Basics of Writing, part XII: Creating Minor Characters

We write a lot about main characters here at MW, and, of course, we spend a good deal of time discussing villains as well. And there are good reasons for doing both. A believable, compelling protagonist can carry a story a long way. There are few things more fun in literature than a truly frightening and evil villain.

Today, though, I’d like to shift attention away from the stars of our books to the secondary characters, the people who spend as much time in the background of our books as they do in the limelight. Because while the protagonists and villains may drive the narrative, it is often the secondary characters who are most memorable.

Unfortunately, there are also times when, while reading a novel, I’ll find that the main characters have been crafted with care, but the secondary characters are flat, like cardboard cutouts. Just as well-drawn minor […]

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Basics of Writing, part XI: Keeping It Fresh

Dog days. It’s ninety-two degrees. It’s mid-summer (at least it is for those of us who live in school districts that end the academic year in May and start it back up in August). You would much rather be doing just about anything else other than working. The Women’s World Cup is on the tube, your kids are bugging you to go to the local water park (which sounds incredibly inviting), and there is a six-pack of beer in the fridge, not to mention that bottle of Marlborough region Sauvignon Blanc hanging out in the refrigerator door. Writing or revising a book is pretty much the last thing you want to do.

Any of this sounding familiar?

It certainly sounds familiar to me. I think that has been the story of my last seven or ten or fifteen summers. But this year has been different. I have been having […]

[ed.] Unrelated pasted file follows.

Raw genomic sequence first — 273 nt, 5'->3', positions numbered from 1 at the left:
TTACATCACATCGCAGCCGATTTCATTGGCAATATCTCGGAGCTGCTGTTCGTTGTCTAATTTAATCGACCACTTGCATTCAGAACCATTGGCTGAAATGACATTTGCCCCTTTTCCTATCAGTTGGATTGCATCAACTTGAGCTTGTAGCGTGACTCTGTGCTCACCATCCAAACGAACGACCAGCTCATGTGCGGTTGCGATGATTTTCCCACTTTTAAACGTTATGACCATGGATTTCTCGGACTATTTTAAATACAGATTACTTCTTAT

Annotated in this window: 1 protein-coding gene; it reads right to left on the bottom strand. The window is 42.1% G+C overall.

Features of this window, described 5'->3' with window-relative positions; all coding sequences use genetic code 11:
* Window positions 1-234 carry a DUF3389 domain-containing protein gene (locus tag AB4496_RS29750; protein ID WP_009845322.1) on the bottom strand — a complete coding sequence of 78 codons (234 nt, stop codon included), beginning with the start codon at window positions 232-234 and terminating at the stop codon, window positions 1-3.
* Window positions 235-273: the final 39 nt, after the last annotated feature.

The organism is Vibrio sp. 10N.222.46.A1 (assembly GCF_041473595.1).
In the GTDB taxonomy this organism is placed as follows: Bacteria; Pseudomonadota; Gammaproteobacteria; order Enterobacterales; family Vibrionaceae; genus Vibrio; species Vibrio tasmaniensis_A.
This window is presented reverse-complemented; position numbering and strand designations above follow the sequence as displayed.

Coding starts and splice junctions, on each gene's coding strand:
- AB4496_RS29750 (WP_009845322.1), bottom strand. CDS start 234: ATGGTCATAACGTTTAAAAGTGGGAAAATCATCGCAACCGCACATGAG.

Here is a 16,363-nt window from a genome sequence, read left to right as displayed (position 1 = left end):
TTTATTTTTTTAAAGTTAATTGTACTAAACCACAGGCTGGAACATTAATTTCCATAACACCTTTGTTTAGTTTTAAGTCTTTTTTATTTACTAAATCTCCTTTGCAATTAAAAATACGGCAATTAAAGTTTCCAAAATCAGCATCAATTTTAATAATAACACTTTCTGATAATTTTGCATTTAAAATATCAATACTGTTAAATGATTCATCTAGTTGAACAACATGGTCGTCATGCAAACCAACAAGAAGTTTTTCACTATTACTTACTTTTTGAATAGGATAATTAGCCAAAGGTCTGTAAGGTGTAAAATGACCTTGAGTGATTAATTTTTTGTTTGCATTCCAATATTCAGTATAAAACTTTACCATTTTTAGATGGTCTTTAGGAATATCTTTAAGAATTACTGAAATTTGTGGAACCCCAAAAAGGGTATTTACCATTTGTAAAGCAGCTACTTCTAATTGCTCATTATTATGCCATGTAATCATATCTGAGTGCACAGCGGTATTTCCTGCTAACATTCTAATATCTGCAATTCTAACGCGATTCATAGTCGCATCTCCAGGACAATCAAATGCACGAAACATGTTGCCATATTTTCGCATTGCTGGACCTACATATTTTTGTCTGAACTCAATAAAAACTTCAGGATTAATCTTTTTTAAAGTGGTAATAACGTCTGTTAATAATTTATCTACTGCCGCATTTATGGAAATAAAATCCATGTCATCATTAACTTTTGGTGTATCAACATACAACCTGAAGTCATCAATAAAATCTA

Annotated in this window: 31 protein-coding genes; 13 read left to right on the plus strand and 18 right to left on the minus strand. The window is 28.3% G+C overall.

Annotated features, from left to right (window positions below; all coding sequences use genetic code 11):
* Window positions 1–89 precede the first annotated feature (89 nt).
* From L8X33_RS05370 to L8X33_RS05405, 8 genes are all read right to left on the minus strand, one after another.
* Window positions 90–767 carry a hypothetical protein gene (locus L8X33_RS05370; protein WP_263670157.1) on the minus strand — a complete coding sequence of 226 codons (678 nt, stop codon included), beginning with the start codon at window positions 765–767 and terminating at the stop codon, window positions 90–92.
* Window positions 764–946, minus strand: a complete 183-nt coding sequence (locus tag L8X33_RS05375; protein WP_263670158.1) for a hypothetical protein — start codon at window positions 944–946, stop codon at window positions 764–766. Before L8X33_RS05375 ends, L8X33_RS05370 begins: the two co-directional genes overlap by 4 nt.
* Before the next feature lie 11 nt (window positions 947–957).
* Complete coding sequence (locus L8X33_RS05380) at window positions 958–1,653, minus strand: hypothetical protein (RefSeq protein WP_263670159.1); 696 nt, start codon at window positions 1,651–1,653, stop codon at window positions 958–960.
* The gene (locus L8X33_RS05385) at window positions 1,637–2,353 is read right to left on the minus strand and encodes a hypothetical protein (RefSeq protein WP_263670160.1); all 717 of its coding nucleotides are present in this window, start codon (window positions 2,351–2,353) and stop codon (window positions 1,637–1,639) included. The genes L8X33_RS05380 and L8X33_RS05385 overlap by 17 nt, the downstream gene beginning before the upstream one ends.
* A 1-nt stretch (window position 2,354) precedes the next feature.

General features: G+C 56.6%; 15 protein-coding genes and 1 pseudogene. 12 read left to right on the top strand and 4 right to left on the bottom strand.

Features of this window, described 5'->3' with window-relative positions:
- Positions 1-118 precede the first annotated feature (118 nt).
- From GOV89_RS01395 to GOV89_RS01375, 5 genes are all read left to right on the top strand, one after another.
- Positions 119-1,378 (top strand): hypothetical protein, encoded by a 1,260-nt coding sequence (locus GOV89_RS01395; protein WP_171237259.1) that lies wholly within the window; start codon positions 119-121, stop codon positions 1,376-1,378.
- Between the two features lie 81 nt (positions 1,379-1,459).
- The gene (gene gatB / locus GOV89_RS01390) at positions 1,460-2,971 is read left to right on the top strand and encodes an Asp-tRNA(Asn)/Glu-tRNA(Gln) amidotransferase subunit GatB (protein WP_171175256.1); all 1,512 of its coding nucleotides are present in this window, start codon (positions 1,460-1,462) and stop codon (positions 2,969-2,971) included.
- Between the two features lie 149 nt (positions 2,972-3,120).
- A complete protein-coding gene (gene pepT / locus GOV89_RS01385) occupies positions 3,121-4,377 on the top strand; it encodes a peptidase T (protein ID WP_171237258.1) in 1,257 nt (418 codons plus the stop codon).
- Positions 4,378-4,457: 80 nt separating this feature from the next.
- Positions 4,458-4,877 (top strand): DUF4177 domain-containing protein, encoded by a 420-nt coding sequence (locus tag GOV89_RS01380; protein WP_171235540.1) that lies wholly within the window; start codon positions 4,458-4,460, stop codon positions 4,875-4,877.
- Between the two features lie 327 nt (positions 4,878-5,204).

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Basics of Writing, part IX: How to Revise a Manuscript or Story

It’s been a few weeks since my last “Basics” post, and with Ed’s post on Saturday about responding to rejections and working on rewrites, I thought that a post on revisions might be in order.

In recent discussions on self-publishing, both here on MW and also at ConCarolinas, I made a point of saying again and again, that writers cannot edit their own work. That, of course, is a ridiculous statement that I should have clarified. Yes, we can edit our own work. We can revise and cut and polish and make our work read better. What we can’t do is be our own sole editor. We can’t possibly catch everything that is wrong with our own manuscripts. We’re too close to them, we know them too well, and more to the point, we know too well what we meant to write even if that’s not actually what found it’s […]

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Back to Basics, part VIII: Opening Lines

Continuing the “Back to Basics” series, I would like to use today’s post to focus on the opening lines of our novels. Yes, I know: I’m not exactly moving in order here; rather, I’m jumping around a bit, talking about research, submissions, writing to a certain length, etc. To be honest, I’m choosing my topics week to week, essentially on a whim. I also realize that opening lines is not exactly a new topic; we’ve touched on this before. And we will again, I’m sure. But today I would like to try talking about book and story openings in a slightly different way. I can never tell if using examples from my own work helps or not, but that’s what I’m going to do here. Hopefully they’ll serve as illustrations for what I’m trying to convey.